The City of Markham is taking steps to ensure all community members can “live their best lives” free from barriers of racism, discrimination and access.
“As Canada’s most diverse community, we have accomplished so much together,” Mayor Frank Scarpitti says. “There’s more to do and the City of Markham is actively creating impactful ways to elevate the voices of our community.”
The city released its updated Diversity Action Plan (2022 to 2027) and a new Eliminating Anti-Black Racism Plan (2022 to 2027) on June 13. Both were created through a partnership with the Ted Rogers School of Management’s Diversity Institute and based on feedback collected from several community consultations held in fall 2021.
“The city is dedicated to fighting against all forms of hate and inequities. As such, the plans inform the development of new policies, services, programs and spaces that are inclusive and accessible to all Markham residents,” Scarpitti says.
The updated Diversity Action Plan is embedded in the city’s strategic plan, entitled Building Markham’s Future Together. “A focus on diversity shows the dedication of the administrators and citizens of the city to continue Markham’s vibrancy, success and innovation,” Markham CAO Andy Taylor says. “Everyone in Markham should always have a sense of belonging to live their best lives free from barriers of racism, discrimination and access.”
The city describes the updated Diversity Action Plan as a “community-oriented strategy” that addresses diversity, equity, inclusion, accessibility, anti-racism and anti-discrimination in all city efforts. “The plan is evergreen and adaptable and reflects the experiences and needs of Markham’s diverse communities. The plan includes themes and recommended actions and opens the door for ongoing community conversations and transparency so everyone can feel comfortable and included.”
The Diversity Action Plan supports and reinforces the Eliminating Anti-Black Racism Plan, which was endorsed by Markham City Council, and is based on feedback from Markham’s Black communities. “The plan helps ensure members from Markham’s Black, African, African-Canadian, African-Caribbean and Caribbean communities always feel welcome and safe,” the city reports.
The time for an updated plan is ripe, maintains Mary Anne Chambers, special advisor on Anti-Black Racism, pointing to local, national and global events that have exposed “racism and community angst…An Anti-Black Racism Plan is exactly what the Black community needs and expects to achieve meaningful results for change.”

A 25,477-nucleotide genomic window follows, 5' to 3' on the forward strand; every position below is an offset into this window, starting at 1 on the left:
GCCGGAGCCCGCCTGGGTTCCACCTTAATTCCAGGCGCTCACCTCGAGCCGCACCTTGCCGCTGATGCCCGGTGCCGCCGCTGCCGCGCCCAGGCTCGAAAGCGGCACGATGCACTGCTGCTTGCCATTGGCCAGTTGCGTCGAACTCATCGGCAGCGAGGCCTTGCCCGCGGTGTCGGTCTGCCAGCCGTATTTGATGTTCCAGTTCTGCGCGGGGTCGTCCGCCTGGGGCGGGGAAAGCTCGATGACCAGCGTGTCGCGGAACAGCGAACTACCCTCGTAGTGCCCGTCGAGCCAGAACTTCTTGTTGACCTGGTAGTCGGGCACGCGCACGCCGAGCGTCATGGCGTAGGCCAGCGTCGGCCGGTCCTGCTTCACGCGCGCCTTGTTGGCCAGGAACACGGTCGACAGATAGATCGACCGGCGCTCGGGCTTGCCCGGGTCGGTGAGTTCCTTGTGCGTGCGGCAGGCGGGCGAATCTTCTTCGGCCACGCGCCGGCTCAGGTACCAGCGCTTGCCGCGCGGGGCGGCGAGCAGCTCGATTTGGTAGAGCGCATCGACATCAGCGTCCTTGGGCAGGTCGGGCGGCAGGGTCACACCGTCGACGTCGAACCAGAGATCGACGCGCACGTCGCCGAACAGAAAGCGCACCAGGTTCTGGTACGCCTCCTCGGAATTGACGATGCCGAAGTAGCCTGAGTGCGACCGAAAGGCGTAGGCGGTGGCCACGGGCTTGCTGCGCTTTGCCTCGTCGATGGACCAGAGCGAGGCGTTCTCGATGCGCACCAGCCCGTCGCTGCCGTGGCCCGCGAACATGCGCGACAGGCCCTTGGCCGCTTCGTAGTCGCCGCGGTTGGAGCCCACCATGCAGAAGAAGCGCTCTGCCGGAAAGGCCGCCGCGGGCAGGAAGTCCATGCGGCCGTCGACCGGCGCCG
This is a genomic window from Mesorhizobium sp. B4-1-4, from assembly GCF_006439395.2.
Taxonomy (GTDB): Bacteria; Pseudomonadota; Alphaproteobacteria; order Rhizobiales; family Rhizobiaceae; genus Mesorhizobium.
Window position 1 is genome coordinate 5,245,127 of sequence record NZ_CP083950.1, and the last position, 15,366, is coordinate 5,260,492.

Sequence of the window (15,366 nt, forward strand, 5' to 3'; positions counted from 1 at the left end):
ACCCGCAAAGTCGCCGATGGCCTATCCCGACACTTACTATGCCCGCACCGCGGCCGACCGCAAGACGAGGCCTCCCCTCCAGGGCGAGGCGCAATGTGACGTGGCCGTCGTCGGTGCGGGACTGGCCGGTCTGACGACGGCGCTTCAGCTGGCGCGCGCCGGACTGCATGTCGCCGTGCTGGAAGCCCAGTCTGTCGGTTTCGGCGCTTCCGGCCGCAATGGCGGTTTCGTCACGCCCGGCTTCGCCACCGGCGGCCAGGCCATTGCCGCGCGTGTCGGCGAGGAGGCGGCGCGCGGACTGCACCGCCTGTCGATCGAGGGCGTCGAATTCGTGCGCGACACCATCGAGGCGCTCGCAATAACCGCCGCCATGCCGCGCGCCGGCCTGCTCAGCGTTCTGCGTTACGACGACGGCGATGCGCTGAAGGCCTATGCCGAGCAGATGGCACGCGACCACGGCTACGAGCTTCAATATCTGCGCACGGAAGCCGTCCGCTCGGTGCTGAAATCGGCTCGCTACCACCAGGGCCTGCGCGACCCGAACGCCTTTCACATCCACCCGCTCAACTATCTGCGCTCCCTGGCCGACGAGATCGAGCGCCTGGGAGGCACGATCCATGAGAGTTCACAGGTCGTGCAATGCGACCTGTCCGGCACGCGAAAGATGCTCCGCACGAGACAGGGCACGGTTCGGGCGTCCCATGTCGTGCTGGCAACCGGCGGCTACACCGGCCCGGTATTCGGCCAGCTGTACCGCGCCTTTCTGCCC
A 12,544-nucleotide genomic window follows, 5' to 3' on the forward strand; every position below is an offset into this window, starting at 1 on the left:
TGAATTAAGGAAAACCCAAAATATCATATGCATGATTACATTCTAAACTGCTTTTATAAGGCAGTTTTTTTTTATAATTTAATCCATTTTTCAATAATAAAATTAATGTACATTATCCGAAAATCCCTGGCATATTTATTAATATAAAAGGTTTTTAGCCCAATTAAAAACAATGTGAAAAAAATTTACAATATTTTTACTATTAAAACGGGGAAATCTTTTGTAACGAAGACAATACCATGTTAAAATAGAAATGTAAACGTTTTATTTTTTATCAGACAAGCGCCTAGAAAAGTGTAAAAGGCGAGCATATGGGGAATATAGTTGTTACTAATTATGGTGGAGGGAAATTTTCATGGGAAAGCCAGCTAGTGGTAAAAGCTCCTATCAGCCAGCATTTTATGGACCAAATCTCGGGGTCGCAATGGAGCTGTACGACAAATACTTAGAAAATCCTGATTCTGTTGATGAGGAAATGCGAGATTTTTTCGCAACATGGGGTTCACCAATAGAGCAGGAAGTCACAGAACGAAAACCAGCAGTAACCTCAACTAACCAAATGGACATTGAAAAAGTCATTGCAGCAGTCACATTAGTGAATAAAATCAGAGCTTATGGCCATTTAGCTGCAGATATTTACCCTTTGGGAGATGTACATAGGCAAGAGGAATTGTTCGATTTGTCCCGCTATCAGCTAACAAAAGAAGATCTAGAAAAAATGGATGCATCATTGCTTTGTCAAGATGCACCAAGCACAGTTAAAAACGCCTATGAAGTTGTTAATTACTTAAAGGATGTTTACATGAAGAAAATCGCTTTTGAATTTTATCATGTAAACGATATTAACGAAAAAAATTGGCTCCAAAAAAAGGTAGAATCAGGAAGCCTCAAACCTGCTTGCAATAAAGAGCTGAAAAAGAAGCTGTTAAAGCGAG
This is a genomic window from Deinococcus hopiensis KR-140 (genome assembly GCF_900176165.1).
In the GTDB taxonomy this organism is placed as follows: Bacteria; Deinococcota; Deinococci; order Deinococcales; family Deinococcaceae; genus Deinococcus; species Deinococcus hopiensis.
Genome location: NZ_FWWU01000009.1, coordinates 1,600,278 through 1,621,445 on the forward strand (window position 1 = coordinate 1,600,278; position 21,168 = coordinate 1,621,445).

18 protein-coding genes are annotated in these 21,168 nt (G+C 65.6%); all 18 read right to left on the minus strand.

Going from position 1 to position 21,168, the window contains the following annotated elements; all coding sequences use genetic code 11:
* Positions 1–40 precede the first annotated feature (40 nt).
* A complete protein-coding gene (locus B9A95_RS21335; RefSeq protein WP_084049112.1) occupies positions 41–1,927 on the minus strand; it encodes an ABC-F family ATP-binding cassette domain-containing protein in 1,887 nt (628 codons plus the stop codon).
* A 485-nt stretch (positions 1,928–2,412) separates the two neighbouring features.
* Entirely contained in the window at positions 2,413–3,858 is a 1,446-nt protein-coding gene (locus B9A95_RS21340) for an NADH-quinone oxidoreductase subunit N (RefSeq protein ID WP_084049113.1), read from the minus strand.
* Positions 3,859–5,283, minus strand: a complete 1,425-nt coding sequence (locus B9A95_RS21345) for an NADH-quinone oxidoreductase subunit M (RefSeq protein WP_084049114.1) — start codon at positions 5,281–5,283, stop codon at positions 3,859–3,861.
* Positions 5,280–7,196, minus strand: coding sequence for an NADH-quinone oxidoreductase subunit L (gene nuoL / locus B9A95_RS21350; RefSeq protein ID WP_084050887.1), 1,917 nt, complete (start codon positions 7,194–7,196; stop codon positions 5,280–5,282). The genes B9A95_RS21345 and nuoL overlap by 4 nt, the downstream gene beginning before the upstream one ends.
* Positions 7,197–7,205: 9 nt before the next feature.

The benefits to inclusive communities are many and underscore the need to break down barriers. “Extensive research has shown that historical and systemic discrimination, anti-Black and anti-Indigenous racism, and many forms of bias, along with lack of social capital has built complex and embedded barriers for equity-deserving groups to education, jobs and training, support services and programs,” says Wendy Cukier, founder of the Diversity Institute.
The Institute provided research support and best practices recommendations for the Diversity Action Plan. “Research also shows that inclusive environments improve workplaces, communities and the economy,” Cukier adds. “The City of Markham’s Diversity Action Plan embeds a diversity lens into everything that the city does and is a great tool for building a more inclusive and accessible city.”
During community consultations, participants listed acceptance, accessibility, accountability, cohesion, diversity, empathy, equity, fairness, harmony, inclusion, multiculturalism, transparency, representation and respect as most important values for the community.
The city credits that information with highlighting the need for “enhanced focus” on a number of communities, including persons living with disabilities, LGBTQ2+ and gender minority communities, Indigenous and religious faith communities. Learn more and download the plans at markham.ca/DiversityActionPlan.
Photo: Indigenous performance artist Aqua Nibii Waawaaskone, accompanied by Valentina Morelli, performed at the celebration launch of the Diversity Action Plan and Eliminating Anti-Black Racism Action Plan held at the Aaniin Community Centre.